For example by understanding what the Russell’s paradox is at the level of logic, semantics and philosophy, one new concept is sufficient to see that there is no paradox!

One must deepen one’s view of the given problem and see beyond the known.

*Image courtesy of Stuart Miles at FreeDigitalPhotos.net*

Generally speaking, if one meets a paradox, it may be meaningful to check the definitions, pay attention to the semantics; it may be the case that a new category of concept is needed, if the problem seems to be a paradox, but with deeper view of the problem it may be the case that it in fact isn’t!

As to Russell’s paradox, understanding it something else than a paradox may result in huge development in philosophy, perhaps even new programming languages can be created or new programming techniques – especially: What happens to the set theory?

Perhaps I’m just dreaming…

If zero (0) is added to any real number *a*, as a result we get *a*: *a *+ 0 = *a*. What now was added to *a*? Nothing? I would say wrong. In some sense.

Namely from our friend, the set theory, point of view set A = {0} is not empty, there *is *something, namely number zero. If one would say, that 0 is nothing, in set A weren’t anything. In our case there clearly now is something, element 0.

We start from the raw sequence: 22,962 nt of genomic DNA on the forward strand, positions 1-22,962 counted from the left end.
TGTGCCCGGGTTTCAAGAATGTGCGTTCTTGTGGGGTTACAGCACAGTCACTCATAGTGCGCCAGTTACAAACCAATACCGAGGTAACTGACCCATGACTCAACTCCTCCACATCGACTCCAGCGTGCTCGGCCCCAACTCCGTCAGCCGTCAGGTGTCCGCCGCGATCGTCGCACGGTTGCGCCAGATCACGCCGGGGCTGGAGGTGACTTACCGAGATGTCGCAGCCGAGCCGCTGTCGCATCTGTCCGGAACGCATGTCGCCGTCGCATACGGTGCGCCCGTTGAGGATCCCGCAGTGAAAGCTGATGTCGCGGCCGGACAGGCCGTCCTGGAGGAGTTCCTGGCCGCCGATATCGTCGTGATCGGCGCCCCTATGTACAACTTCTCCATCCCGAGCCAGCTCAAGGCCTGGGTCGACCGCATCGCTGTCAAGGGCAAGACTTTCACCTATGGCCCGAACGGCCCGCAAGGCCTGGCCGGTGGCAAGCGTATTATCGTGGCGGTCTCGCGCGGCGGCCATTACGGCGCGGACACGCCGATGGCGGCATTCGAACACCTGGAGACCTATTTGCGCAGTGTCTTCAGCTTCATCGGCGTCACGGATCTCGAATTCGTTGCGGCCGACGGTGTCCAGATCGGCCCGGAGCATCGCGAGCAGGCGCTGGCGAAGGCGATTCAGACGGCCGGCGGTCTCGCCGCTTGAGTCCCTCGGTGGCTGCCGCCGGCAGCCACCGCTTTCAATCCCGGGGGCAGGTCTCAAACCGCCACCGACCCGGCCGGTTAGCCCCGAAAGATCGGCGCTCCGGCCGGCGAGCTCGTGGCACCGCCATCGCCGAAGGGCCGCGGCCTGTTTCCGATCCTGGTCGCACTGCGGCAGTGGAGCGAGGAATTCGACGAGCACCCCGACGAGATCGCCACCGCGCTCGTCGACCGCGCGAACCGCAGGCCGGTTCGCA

Somehow philosophically 0 isn’t in same extent ”nothing”, that it would lead from view of set theory as the only element in the set to same state as the empty set ({} or ∅), that is so empty, that there simply is nothing; the empty set is more ”nothing” than 0. As a number, zero is considered as neutral element in *some* cases. But it obviously is more… What?

As to empty set, more philosophical question is, does the empty set contain itself – and is it then empty.

Emptyness and nothingness have their differences.

Let us imagine an empty room where there is four walls and a roof. Emptyness gives there space. And also this emptyness, space, has many meanings; if the room has only little space you would probably feel quite uncomfortable there.